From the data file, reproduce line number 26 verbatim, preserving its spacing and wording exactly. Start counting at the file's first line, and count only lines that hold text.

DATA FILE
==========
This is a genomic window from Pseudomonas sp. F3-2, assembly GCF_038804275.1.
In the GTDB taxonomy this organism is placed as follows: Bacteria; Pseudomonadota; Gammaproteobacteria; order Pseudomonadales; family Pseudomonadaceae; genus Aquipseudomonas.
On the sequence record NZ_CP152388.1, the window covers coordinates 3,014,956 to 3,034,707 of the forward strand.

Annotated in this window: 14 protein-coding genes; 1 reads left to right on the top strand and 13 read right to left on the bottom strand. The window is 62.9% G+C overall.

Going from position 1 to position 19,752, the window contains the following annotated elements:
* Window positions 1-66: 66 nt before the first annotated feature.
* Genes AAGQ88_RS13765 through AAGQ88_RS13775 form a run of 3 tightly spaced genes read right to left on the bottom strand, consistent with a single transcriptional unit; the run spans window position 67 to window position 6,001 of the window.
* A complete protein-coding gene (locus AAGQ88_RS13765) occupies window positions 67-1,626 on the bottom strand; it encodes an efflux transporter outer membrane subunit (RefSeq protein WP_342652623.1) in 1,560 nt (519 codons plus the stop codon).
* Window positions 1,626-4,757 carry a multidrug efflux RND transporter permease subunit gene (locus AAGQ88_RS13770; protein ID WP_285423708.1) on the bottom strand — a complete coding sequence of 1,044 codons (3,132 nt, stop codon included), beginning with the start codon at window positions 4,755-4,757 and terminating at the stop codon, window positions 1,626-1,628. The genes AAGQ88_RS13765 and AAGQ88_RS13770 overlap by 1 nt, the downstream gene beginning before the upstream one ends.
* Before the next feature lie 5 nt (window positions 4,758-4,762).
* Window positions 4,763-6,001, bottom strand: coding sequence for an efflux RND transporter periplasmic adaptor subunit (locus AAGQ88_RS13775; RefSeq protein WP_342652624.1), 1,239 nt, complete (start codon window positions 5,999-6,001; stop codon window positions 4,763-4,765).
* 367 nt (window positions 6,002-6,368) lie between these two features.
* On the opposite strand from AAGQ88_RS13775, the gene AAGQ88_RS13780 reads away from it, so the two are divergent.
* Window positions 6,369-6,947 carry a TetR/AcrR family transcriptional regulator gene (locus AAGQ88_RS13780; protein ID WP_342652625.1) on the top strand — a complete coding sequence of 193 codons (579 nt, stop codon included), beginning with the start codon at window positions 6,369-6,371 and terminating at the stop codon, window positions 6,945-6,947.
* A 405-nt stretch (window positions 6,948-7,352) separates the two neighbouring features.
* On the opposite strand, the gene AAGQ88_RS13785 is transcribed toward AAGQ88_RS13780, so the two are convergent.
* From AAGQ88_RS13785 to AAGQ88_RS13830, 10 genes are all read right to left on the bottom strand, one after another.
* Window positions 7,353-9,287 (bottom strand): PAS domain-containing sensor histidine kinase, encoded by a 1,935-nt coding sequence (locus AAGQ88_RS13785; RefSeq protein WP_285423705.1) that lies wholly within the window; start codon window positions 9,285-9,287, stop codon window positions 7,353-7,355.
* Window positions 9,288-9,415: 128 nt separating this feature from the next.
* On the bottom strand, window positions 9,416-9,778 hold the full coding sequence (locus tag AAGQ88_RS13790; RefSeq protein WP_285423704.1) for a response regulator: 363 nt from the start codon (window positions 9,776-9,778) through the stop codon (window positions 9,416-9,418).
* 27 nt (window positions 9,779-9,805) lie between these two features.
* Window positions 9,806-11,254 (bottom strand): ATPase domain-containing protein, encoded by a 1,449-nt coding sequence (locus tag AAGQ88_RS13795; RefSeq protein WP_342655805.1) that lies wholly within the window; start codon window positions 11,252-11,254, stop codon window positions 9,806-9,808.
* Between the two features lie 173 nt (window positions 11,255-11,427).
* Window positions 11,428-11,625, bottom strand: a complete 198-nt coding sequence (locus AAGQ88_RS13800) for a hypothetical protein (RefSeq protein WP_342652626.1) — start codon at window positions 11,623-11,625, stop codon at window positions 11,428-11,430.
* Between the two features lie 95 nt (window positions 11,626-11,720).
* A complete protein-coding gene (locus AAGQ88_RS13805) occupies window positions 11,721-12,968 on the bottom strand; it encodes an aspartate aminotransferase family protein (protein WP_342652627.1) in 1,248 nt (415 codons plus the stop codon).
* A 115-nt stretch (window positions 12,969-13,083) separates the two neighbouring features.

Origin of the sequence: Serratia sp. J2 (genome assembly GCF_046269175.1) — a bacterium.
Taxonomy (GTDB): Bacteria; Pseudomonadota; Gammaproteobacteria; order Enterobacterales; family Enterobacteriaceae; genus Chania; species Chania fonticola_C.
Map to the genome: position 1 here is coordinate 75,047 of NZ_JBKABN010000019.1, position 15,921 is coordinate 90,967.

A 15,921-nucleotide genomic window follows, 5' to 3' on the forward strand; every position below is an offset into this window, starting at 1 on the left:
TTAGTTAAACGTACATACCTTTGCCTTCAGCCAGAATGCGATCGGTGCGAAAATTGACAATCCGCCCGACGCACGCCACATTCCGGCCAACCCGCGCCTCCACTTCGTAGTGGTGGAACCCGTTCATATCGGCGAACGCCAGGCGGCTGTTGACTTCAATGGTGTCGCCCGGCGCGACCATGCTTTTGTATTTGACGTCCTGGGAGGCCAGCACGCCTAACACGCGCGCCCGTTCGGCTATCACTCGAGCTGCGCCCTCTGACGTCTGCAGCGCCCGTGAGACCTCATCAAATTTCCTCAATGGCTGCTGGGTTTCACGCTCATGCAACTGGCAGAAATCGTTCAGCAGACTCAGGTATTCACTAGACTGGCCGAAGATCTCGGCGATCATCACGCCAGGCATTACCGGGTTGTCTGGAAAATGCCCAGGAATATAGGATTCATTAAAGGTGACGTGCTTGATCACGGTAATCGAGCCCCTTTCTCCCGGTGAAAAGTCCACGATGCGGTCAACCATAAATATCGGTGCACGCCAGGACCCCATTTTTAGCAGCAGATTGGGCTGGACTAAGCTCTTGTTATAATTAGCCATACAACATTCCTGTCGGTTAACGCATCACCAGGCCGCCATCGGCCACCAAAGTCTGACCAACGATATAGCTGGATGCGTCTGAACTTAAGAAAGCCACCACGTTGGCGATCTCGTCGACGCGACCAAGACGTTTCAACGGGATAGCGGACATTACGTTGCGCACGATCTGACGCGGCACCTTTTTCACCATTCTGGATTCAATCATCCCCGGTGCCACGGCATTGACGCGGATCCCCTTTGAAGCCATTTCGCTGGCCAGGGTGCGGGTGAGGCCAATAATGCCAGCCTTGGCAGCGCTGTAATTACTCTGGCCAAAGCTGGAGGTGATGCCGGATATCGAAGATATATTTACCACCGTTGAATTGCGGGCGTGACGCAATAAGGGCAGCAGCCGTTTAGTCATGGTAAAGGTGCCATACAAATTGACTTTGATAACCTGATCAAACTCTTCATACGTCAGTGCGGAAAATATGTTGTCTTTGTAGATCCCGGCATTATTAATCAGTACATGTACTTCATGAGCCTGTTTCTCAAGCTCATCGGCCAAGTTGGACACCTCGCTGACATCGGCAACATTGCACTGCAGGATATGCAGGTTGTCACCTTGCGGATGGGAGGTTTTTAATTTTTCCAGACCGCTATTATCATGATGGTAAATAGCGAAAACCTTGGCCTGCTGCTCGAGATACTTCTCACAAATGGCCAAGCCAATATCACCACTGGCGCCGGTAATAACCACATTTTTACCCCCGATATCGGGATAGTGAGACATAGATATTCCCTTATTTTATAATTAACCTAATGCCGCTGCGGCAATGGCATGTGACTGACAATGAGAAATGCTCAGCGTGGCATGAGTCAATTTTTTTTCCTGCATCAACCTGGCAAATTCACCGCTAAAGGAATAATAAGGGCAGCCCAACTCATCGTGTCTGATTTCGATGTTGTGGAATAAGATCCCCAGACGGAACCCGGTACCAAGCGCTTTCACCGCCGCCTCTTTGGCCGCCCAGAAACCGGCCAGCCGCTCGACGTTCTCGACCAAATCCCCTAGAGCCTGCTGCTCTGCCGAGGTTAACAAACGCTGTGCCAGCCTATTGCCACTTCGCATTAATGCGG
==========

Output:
* A complete protein-coding gene (locus AAGQ88_RS13805) occupies window positions 11,721-12,968 on the bottom strand; it encodes an aspartate aminotransferase family protein (protein WP_342652627.1) in 1,248 nt (415 codons plus the stop codon).